What Is Vestibular-Ocular Reflex (VOR) Test?

Medically Reviewed on 1/20/2021

What is the VOR test?

Vestibulo-ocular reflex (VOR) is used to diagnose the cause of recurrent vertigo (giddiness).
Vestibular-Ocular Reflex (VOR) test is used to diagnose the cause of recurrent vertigo (giddiness). VOR can be tested using three methods

Vestibular-Ocular Reflex (VOR) test is used to diagnose the cause of recurrent vertigo (giddiness).

VOR is a reflex eye movement that stabilizes images on the retina during head movement. VOR testing should be considered an important part of a group of tests that evaluate vertigo. If a patient is diagnosed with a VOR deficit of one or both vestibular end organs, vestibular rehabilitation may be recommended, depending on the patient’s diagnosis. VOR does not depend on visual input and works even in total darkness or when the eyes are closed.

How is VOR reflex tested?

VOR can be tested using the following three methods:

1. Head impulse testing (HIT):

  • Head impulse can be safely and quickly completed at the bedside with the patient. It is used primarily for identifying VOR deficits.
  • To complete the test, the patient is asked to fixate on a target while the examiner rotates the head.
  • The starting position should be such that the patient’s head is turned slightly past the midline (15-20°), and then the head should be thrust to the opposite side using abrupt movements.
  • The normal response is that the eyes remain on the target. In the abnormal response, the eyes are dragged off the target when the head turns (in one direction), followed by eye movements back to the target. This response indicates a VOR deficit on the side of the head turn.
  • The head impulse test has a higher specificity to differentiate peripheral vestibular lesion (inner ear or vestibular nerve) on that side.
  • An abnormal head impulse test is reported to be a useful test to distinguish between central and peripheral vertigo.
  • Movements should remain small (the patient’s head should not move very far either to the left or right), and the movement direction should be unpredictable.
  • An abnormal result is indicated when the patient is unable to maintain a steady gaze on the target during a head thrust.
  • If the patient has a unilateral loss, the abnormal HIT result will occur with a thrust toward the side of the lesion.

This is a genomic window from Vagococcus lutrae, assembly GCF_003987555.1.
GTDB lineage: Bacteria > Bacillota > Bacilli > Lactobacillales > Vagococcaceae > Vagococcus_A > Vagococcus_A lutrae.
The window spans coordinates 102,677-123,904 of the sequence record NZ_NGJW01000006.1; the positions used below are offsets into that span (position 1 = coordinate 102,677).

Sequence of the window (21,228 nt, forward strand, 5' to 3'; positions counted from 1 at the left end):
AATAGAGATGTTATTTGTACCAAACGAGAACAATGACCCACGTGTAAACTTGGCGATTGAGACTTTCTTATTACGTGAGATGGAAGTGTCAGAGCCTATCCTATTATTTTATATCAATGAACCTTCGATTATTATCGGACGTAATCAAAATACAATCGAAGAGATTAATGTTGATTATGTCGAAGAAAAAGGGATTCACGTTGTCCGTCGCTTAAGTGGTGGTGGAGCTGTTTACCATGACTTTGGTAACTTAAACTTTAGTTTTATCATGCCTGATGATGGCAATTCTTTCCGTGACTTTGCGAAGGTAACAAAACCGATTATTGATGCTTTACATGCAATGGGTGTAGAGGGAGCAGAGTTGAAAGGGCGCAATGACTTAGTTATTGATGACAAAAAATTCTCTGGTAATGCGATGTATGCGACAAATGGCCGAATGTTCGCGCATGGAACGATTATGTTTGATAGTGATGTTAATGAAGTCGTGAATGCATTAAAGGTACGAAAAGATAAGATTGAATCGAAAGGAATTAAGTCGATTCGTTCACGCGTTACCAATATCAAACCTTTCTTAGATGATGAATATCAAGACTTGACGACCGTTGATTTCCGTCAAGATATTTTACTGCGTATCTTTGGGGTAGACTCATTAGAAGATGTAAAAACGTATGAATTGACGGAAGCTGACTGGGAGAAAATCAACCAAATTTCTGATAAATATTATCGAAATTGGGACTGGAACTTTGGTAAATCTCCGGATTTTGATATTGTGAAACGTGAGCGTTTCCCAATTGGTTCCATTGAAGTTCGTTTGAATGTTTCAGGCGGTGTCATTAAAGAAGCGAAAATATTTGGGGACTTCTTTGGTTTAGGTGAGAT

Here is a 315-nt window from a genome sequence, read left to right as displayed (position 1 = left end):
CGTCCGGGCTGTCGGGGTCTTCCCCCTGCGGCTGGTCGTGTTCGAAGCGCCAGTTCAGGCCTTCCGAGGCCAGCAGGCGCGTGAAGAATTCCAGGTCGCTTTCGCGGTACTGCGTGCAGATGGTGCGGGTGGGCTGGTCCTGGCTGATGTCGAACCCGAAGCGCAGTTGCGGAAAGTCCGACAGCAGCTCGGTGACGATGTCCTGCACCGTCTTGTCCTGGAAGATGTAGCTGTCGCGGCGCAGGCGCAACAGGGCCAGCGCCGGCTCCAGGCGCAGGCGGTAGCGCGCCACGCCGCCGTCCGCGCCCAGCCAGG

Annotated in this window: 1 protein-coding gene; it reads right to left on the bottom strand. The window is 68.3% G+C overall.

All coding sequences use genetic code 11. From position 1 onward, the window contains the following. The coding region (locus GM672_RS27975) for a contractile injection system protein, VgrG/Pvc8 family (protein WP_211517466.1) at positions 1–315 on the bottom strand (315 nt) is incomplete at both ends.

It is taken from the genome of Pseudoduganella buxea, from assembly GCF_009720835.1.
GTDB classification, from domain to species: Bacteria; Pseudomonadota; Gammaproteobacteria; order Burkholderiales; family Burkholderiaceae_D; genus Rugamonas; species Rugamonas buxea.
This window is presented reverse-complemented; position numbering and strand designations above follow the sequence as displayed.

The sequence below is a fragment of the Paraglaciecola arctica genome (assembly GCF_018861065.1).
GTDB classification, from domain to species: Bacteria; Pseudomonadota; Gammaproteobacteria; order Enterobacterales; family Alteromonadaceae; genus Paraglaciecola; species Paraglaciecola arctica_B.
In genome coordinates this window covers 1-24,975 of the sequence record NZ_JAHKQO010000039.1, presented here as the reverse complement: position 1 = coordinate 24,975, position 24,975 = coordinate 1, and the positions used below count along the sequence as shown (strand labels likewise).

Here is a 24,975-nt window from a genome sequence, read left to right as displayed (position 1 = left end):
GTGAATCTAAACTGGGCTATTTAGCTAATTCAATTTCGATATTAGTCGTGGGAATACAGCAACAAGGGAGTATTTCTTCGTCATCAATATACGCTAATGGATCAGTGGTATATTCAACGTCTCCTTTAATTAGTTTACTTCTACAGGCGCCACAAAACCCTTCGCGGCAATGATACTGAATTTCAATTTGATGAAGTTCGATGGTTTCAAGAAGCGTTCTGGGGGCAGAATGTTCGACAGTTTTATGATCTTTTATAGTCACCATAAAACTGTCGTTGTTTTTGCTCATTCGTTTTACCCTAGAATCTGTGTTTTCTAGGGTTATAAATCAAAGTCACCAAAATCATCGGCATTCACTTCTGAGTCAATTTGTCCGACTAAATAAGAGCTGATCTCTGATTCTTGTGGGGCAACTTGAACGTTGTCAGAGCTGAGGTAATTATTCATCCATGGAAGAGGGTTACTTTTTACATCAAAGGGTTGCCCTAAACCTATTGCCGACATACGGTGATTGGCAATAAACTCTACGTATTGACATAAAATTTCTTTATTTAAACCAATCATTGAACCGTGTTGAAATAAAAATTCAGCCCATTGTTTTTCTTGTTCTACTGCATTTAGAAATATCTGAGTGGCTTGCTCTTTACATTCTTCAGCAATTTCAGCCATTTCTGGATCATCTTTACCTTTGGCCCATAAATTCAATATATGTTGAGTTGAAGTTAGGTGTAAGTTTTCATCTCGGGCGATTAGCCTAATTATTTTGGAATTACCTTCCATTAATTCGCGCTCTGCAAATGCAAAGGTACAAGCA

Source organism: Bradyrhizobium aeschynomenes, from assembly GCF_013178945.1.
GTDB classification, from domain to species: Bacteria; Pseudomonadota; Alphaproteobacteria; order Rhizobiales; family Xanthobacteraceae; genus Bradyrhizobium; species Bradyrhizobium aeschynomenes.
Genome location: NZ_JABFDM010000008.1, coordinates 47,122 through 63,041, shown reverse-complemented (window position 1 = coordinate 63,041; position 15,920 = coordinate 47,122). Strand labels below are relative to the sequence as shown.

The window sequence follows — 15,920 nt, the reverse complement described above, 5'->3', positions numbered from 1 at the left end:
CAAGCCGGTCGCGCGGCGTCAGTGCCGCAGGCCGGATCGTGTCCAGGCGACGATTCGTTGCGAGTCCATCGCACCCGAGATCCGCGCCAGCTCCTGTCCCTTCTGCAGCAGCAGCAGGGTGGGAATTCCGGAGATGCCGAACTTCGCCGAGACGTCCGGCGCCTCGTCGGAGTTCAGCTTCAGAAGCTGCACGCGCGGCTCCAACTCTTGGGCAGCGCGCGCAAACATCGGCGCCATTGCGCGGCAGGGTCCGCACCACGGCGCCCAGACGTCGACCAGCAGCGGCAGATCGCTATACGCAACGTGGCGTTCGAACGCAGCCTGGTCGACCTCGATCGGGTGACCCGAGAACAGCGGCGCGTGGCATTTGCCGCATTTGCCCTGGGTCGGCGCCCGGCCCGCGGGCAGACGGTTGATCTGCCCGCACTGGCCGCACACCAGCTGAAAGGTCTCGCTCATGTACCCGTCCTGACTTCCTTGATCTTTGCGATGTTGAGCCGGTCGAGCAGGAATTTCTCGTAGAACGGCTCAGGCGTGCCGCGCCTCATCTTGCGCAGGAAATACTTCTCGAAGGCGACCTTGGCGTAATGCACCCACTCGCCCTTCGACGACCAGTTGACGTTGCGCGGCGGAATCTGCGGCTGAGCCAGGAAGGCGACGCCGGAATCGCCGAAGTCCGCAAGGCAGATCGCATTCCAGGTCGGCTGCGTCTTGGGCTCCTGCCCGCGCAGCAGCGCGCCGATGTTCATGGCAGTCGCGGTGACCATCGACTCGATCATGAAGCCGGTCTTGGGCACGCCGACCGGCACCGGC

• In the bilateral loss, the abnormal result will occur with head thrusts in both directions.

2. Rotational chair testing:

  • Another method of testing VOR is the computerized rotational chair test. This test causes stimulation of both the canals at once, which provides information about the function of the vestibular system as a whole during head rotation. Several rotational chair tests are used clinically to assess VOR function:
  • Sinusoidal harmonic acceleration testing chair
  • Constant angular acceleration chair
  • Impulse angular acceleration chair
  • Velocity step test chair

3. VOR testing in pediatric patients:

  • VOR is generally tested by turning the patient's head on their long axis and observing for the doll's eyes response (DOLL). The eyes deviate opposite to the direction of head rotation.
  • A possibly related maneuver has been used in infants as a neurologic test.
  • The examiner turns 90-180° in 1-2 seconds, on their own long axis, while holding the upright infant at arm's length, face-to-face. The normal response to this test is usually described as the deviation of the eyes opposite to the direction of rotation.
  • While using this maneuver (both as a neurologic test and to elicit eye-opening), it has been observed that deviation of the eyes in the direction of the rotation, rather than opposite to it, is an abnormal response.

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Medically Reviewed on 1/20/2021
Vestibulo-ocular Reflex Testing: https://emedicine.medscape.com/article/1836134-overview)